Roy Woodall, a member of the U.S. panel charged with preventing another financial crisis, said he is concerned that global regulators have too much influence over policy in Washington.
“International regulatory organizations may be attempting to exert what I consider to be inappropriate influence on the development of U.S. regulatory policy,” Woodall, the member of the Financial Stability Oversight Council with insurance expertise, said in testimony prepared for a Senate Banking Committee hearing Tuesday.
Woodall said U.S. interests may be underrepresented at the Financial Stability Board, a group of regulators from around the world, including the U.S., that makes recommendations to the Group of 20.
The council, or FSOC, has designated as systemically important four non-banks: American International Group Inc., General Electric Co.’s finance unit, Prudential Financial Inc. and MetLife Inc. Woodall said the FSOC had decided “not to advance for further review” five other non-bank companies, without naming them. As part of a broad restructuring General Electric announced this month, the finance unit will apply to lose its systemically important label sometime next year.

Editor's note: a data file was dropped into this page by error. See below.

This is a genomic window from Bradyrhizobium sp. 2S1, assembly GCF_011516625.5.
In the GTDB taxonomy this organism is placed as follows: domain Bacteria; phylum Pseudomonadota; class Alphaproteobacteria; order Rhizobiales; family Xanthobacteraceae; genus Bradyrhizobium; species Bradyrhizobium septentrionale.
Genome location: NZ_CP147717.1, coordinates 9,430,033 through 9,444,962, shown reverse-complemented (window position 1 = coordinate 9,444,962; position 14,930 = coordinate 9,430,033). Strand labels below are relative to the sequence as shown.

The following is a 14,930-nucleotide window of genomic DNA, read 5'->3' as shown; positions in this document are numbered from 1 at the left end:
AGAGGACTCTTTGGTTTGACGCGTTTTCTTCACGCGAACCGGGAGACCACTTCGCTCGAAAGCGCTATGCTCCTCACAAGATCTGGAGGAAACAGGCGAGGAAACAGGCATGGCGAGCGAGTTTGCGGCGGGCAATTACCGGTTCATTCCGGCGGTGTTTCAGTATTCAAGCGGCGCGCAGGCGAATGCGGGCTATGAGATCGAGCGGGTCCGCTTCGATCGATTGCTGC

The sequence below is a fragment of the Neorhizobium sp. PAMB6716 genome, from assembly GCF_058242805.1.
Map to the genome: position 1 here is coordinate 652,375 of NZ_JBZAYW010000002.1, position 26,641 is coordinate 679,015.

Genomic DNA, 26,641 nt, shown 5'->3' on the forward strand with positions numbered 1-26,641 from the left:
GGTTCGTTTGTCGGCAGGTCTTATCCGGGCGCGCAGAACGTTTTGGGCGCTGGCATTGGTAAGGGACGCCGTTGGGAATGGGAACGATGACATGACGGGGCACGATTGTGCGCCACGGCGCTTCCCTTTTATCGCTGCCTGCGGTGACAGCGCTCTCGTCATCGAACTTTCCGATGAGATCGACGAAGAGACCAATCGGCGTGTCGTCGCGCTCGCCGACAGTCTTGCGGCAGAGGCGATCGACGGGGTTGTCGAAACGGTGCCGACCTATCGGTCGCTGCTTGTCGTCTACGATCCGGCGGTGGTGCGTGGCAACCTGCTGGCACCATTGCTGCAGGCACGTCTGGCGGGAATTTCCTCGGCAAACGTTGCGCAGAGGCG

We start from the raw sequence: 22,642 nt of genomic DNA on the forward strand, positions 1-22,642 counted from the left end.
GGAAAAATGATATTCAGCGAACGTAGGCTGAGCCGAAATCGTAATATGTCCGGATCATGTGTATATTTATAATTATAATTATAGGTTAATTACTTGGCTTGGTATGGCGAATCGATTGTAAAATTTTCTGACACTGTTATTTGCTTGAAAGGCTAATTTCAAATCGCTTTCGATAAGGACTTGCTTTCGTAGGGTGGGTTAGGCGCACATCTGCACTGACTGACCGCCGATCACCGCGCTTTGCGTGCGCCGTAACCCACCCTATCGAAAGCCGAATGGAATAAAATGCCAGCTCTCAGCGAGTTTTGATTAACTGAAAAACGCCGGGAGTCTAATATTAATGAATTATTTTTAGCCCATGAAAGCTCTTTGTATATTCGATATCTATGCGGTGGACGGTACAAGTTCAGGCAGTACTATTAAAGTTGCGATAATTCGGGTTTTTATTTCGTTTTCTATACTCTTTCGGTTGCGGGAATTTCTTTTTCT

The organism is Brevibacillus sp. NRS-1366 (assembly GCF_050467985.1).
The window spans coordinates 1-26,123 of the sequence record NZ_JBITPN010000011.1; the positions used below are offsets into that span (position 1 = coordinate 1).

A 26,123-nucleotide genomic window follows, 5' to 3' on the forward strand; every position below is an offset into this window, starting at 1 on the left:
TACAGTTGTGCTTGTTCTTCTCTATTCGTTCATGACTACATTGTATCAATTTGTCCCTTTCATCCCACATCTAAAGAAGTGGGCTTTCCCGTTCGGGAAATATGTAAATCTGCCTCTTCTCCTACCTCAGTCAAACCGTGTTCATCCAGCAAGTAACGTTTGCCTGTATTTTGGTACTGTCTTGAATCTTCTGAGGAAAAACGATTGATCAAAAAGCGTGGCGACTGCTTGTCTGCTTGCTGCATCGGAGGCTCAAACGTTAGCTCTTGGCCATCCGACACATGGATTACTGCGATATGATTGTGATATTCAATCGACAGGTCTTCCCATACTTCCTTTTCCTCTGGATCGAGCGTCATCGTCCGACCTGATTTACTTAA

In separate testimony prepared for the same hearing, Mark Van Der Weide, deputy director of the Federal Reserve’s Division of Banking Supervision and Regulation, said the central bank is working on rules for insurers it oversees.
The Fed is “committed to following formal rule-making processes to develop our insurance capital framework,” including an open comment period on a proposal, Van Der Weide said.
Was this article valuable?
Here are more articles you may enjoy.